You know the saying – never judge a book by its cover. But I confess, I am totally guilty of forming opinions of books based on their covers.
The cover is one of the first things that draws me to a book and if the cover doesn’t catch my eye, it’s highly unlikely that I will pick up a book to learn more about it. It has to create an impression on me. Aside from reading the title, the cover is the first thing that I see. I usually don’t look at books that are shelved with only the spine out – the ones that attract my attention are the books that face out.
Most of the time, basing books on their covers works out. Sometimes it doesn’t. I’ve definitely gotten burned by a cover before.
I’ve picked up books that have a great cover with what looks like an interesting scene or characters on it. Only to then find out that the book is nothing like the cover portrayed. (I’m looking at you, The Selection, as well as many a historical romance.)
But what information should book covers reveal? For hundreds of years, book covers originally were to function as a protective device for hand-bound books. Books were expensive to print and some even used materials such as gold or silver. As books became cheaper to reproduce, book covers became more than just protection for the pages; they took on the purpose of advertising and conveying information about what was inside.
Now, as the book industry has become more competitive, book covers have become more important. Covers now give clues about the genre and subject of the book. Designs have become more sophisticated and elaborate in the hopes of gaining attention.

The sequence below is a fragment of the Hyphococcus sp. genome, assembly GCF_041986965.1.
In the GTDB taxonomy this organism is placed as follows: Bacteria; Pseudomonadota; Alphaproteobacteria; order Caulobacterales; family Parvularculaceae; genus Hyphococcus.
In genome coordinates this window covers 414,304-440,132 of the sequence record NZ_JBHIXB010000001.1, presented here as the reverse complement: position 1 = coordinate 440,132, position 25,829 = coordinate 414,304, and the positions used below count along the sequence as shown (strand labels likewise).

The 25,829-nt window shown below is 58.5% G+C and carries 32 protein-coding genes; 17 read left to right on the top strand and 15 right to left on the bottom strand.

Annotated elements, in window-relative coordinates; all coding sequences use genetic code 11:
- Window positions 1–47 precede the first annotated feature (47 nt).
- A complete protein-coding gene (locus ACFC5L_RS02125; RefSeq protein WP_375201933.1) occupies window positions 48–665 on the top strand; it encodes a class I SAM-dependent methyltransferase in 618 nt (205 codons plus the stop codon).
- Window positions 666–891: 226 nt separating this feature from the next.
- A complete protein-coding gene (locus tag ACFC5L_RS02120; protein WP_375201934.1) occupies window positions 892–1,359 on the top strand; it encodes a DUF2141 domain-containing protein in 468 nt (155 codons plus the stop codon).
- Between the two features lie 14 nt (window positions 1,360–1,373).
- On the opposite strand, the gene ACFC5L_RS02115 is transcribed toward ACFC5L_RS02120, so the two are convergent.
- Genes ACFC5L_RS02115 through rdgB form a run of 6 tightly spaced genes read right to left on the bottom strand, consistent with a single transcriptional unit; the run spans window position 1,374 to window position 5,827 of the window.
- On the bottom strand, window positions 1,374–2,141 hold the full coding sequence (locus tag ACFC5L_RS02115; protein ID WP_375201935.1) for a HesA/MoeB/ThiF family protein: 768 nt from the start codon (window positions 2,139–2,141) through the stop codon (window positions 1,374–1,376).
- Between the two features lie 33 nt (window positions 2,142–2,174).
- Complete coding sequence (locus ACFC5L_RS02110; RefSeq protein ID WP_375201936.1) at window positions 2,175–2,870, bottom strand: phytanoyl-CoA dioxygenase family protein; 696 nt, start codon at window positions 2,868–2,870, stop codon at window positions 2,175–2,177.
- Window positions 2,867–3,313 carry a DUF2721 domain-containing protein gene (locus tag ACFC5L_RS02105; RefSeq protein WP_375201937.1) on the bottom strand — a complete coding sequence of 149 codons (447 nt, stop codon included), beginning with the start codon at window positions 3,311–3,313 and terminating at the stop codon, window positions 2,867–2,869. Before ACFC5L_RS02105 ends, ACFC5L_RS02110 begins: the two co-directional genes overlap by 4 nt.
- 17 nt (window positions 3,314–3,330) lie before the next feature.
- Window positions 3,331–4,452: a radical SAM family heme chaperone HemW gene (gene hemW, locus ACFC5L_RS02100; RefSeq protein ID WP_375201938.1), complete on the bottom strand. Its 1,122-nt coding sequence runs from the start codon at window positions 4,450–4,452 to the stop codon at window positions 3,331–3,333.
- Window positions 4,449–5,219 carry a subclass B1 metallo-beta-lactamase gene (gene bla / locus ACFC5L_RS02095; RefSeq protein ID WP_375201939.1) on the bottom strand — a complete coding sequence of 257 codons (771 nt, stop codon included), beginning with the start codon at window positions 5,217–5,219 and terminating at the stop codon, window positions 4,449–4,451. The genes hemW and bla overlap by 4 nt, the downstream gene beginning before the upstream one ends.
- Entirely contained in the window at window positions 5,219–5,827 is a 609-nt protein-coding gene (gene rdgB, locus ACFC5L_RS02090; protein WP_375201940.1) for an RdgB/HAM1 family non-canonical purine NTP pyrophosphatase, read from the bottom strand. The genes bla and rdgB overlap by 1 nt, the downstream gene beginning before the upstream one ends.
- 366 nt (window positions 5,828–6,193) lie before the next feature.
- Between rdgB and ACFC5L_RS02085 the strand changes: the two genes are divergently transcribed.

I generally like a book cover that tells me something about the book. Books that have bad or cheap looking covers, I don’t bother looking at. If a cover is boring or tacky, I automatically wonder if the book will be boring or tacky. But again, I also want the cover to tell me something about the book. I can’t stand the trend (that I hope is over) that 50 Shades started for erotic books where the cover just shows an item such as a tie, or cufflinks, or a mask. That tells me nothing about the content of the book.
Similarly, I find it frustrating when the cover doesn’t match the book. I’m not saying a cover has to completely mirror a scene in the book, but it drives me crazy when the cover models look nothing like the characters in the book. The character may have red hair, but the model on the cover is a redhead. Or the cover is a scene that looks like the novel is set on a plantation, only to find out the book takes place in medieval London.
What about you? Do you judge books by their covers?